The Mount Cutler trail takes you to the trail that you are truly looking for. About a mile down the Mount Cutler trail is the Mount Muscoco trail. This trail will take you straight to the summit, but beware, the final climb is where all of the difficulty lies in this trail. 

For this hike, in particular, quality hiking boots are highly recommended. The final climb is rocky, and sneakers aren’t suitable to give your feet the support they will need. 

The Crags Trail

Location: Near Divide, CO

Elevation Gain: 820 feet

Round Trip Mileage: 4.8 miles

Difficulty: Easy to Moderate

We suggest checking out the Crags Trail for a great introduction to the area. Not only does it display some of the best landscapes of the area, but it also won’t push you too hard and make you not want to hike again. The trail is long enough to make it a workout and is relatively flat, with a total elevation gain of about 820 feet. 

The Crags Trail gives you a view of some of the most unique geological features in all of Colorado. Granite slabs erupt from the ground in large numbers, forming massive cliff sides and sheer-faced walls. The trail also takes you through some huge aspen forests that allow you to see another part of Colorado’s brilliant landscape. Head out on this trail in the fall and be prepared to have your world blanketed in gold by these magnificent trees. 

Another reason why this trail is perfect for beginners is the ease of use. It’s well-marked, as trail number 664, and well-maintained. The forest service has recently constructed new parking, so you don’t need to rush there at 6 in the morning to get a spot. 

If you’re a beginner wanting to start exploring these areas, ensure that you are prepared. Read up on Colorado hiking safety and know before you go. 

Garden of the Gods – The Palmer, Buckskin-Charley, Niobrara, and Bretag Trail Loop

Location: Garden of the Gods Park

Elevation Gain: 449 feet

Round Trip Mileage: 4.0 miles

Difficulty: Easy

When avid hikers think about Colorado Springs, one of the first places that come to mind is Garden of the Gods. This National Natural Landmark is well-known for the sandstone towers that color the sky with their vibrant reds. Come here once, and you’ll be itching to come back and try the climbing, horseback riding, or mountain biking that the park has to offer.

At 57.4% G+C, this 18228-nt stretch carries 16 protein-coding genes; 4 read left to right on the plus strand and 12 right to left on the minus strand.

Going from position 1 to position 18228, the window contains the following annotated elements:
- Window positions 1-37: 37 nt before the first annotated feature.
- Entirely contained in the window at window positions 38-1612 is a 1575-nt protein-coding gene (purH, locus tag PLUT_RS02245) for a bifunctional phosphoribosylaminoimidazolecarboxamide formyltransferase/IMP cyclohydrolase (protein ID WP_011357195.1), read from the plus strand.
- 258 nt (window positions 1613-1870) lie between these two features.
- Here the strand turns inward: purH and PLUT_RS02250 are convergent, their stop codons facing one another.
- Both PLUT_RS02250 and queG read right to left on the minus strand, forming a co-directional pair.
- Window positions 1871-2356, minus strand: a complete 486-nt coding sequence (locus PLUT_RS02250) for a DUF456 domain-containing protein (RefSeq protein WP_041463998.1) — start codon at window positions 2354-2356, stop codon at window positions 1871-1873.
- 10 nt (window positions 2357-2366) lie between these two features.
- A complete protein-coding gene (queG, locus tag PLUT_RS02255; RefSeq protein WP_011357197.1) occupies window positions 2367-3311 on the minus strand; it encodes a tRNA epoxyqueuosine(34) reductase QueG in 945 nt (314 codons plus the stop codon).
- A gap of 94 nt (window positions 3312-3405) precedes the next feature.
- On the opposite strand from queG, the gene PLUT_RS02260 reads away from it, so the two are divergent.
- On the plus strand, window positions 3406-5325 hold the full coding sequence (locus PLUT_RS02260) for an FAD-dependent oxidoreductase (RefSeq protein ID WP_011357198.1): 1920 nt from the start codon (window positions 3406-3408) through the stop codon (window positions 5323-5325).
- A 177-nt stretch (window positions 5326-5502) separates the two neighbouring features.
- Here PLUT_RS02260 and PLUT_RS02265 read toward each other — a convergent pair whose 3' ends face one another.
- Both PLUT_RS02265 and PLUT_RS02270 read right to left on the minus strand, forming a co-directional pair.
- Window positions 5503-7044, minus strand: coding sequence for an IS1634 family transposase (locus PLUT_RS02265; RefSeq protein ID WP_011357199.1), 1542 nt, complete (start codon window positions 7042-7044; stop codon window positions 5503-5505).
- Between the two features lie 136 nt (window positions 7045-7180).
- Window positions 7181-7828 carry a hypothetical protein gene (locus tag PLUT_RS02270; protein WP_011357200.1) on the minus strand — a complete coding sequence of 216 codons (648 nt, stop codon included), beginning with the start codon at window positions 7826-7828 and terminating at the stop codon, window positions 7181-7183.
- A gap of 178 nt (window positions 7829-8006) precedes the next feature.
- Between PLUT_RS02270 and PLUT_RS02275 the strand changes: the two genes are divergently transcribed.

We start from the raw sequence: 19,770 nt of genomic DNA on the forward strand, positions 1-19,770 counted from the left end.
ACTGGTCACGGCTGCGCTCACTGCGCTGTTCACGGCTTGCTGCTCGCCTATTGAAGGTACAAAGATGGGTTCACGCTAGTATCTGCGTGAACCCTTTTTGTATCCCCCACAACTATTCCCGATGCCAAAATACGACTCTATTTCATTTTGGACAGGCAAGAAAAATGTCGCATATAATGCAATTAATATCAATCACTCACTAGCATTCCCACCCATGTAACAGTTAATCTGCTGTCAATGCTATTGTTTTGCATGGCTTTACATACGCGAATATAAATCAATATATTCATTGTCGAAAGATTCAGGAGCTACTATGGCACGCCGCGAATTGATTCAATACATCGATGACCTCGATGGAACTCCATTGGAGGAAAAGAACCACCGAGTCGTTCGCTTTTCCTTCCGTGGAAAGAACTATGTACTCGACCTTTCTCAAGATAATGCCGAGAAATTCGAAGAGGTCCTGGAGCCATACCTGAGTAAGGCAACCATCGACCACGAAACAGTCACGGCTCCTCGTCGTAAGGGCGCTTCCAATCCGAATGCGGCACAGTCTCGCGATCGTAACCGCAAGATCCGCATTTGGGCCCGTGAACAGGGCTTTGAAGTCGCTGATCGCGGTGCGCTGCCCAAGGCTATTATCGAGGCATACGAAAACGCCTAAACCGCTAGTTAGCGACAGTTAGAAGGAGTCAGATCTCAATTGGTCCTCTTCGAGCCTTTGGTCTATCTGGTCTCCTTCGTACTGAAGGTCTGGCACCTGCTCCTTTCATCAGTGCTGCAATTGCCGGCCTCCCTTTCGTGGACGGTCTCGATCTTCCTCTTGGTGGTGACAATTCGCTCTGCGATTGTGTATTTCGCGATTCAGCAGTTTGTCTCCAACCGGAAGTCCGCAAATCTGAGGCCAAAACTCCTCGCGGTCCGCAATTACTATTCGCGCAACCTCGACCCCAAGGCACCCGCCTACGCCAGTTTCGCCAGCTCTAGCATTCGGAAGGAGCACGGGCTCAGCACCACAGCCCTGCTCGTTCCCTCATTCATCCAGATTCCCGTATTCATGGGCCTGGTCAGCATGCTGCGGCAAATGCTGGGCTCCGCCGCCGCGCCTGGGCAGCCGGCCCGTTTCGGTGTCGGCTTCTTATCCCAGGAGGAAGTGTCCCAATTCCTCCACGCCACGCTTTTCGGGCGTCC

This trail, in particular, is a phenomenal introduction to the park. It combines four popular trails to make an easy four-mile loop, providing a taste of everything in the park. The route starts on the Palmer Trail and takes twists and turns through the most well-known towers in the park. 

Columbine Trail

Location: North Cheyenne Cañon Park

Elevation Gain: 1,607 feet

Round Trip Mileage: 7.6 miles

Difficulty: Moderate to Difficult

Now, here’s another trail to add to your list of Fall hiking in Colorado Springs. North Cheyenne Cañon is surrounded by mountains (some of which have also made this list) and provides an array of different views and landscapes to please everyone that tags along. 

The Columbine Trail has three different options for where to start. One of the best places to start, in our opinion, is the Starsmore Discovery Center. This center has a wealth of knowledge about the local flora and fauna, making it a great start or end to your hike. 

No matter what you are looking for, you can find it on the Columbine Trail. There are babbling brooks, warbling birds, and huge mountain vistas. While the trail is on the longer side, the elevation gains are evenly spread out, so you will barely notice it. 

Buckhorn

Location: North Cheyenne Cañon Park

Elevation Gain: 859 feet

Round Trip Mileage: 3.9 miles

Difficulty: Moderate

Another hike in North Cheyenne Cañon Park makes the list, showing off what this one place truly has to offer. If you’re trying to figure out where to hike in Colorado Springs, this park is a great place to start. 

Mount Buckhorn Peak is a quick hike up to a beautiful 8,380-foot summit that gives you a full 360-degree view of the world around you. The hike itself takes you through a forested setting that is a must-see in the fall. Once you are at the top, you can turn this trail into a quick out-and-back or continue down Buckhorn trail and return to where you started. 

The summit itself is somewhere you could spend an entire day. Once you are up there, you can scramble around on the huge number of boulders trying to find the highest one. This is an excellent hike if you want to take time to explore.